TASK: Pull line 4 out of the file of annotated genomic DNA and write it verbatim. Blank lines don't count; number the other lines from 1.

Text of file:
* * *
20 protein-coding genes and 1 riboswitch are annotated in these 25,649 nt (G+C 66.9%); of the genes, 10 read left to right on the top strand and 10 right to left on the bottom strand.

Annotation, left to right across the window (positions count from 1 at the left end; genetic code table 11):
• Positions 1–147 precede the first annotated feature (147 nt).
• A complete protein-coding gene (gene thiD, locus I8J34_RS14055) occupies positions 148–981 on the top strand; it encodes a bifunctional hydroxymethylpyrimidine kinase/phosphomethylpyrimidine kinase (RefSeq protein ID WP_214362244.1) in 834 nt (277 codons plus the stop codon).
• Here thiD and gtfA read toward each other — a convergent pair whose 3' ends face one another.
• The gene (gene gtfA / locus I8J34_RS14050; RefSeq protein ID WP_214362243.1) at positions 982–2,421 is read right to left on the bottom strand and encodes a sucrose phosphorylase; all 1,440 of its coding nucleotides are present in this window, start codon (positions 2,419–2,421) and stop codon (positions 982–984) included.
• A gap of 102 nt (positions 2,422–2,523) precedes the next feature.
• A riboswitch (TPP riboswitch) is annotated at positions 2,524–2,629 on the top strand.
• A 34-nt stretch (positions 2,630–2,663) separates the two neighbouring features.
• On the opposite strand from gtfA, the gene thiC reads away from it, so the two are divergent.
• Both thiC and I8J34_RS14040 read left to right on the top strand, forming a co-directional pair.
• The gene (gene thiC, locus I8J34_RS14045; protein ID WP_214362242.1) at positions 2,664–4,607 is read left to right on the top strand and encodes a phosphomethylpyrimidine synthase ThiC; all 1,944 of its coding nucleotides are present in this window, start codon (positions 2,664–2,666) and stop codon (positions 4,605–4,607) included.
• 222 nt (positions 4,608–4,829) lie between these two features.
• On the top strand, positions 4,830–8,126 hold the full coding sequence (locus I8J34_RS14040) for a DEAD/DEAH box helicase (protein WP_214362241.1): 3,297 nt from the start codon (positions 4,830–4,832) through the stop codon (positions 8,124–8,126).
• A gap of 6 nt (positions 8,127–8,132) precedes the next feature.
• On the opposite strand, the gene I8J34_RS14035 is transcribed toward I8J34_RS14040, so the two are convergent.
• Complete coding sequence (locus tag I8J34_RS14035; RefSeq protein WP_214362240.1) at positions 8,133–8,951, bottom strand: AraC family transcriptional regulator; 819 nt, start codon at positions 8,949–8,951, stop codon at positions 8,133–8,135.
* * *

• A complete protein-coding gene (gene thiD, locus I8J34_RS14055) occupies positions 148–981 on the top strand; it encodes a bifunctional hydroxymethylpyrimidine kinase/phosphomethylpyrimidine kinase (RefSeq protein ID WP_214362244.1) in 834 nt (277 codons plus the stop codon).